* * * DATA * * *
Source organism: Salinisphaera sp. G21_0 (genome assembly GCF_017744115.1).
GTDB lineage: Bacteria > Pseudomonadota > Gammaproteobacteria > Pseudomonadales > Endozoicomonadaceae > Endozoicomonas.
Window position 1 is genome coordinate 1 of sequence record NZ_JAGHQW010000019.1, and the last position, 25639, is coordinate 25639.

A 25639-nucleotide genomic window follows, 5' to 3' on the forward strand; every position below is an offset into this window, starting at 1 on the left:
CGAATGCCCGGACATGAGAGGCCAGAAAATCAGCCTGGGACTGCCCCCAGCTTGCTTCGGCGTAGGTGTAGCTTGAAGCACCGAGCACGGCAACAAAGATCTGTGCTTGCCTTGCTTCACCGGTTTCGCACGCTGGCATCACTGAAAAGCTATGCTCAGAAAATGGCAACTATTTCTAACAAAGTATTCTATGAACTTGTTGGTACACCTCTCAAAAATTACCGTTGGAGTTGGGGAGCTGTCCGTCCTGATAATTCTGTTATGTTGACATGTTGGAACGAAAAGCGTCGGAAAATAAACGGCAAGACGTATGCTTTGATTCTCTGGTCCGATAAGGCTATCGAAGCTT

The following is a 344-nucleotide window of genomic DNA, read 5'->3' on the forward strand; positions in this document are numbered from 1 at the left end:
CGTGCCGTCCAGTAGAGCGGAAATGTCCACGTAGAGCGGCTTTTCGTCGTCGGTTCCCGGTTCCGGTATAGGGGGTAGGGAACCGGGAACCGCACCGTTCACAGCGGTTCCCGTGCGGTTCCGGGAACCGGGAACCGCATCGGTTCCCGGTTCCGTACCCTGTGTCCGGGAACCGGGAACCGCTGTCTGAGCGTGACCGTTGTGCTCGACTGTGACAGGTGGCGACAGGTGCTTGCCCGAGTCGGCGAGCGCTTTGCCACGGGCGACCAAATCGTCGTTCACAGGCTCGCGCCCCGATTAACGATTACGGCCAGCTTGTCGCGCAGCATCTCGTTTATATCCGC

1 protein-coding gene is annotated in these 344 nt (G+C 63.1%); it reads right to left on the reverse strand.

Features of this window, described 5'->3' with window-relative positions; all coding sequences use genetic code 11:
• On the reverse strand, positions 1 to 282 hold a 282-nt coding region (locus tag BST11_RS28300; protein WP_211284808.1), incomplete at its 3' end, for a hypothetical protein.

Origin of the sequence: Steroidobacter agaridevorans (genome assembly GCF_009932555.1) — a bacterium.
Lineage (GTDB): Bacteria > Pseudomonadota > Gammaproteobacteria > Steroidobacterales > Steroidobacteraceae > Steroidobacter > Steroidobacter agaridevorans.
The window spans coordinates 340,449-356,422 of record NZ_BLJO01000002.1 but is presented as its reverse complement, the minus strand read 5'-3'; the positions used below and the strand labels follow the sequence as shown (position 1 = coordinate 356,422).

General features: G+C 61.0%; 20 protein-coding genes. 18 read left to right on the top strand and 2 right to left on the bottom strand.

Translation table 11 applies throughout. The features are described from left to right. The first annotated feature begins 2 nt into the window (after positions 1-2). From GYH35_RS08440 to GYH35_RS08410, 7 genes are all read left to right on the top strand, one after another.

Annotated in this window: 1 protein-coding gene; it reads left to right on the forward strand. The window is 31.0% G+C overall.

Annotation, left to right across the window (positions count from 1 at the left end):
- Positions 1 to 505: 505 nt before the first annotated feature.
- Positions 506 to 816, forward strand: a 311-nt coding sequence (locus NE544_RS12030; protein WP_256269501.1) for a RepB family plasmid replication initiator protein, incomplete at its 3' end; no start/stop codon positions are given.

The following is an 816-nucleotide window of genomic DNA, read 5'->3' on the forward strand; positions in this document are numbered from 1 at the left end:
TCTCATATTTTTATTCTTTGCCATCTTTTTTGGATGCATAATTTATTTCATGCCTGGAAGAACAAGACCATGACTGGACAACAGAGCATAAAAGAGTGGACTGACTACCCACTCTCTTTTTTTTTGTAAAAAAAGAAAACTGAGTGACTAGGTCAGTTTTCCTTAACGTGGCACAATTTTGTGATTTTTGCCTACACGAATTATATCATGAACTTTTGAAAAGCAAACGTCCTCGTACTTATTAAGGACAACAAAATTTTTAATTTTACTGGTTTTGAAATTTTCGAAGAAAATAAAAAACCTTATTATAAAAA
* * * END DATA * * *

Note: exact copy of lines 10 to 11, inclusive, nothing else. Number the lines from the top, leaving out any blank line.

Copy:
• On the reverse strand, positions 1 to 282 hold a 282-nt coding region (locus tag BST11_RS28300; protein WP_211284808.1), incomplete at its 3' end, for a hypothetical protein.

Origin of the sequence: Steroidobacter agaridevorans (genome assembly GCF_009932555.1) — a bacterium.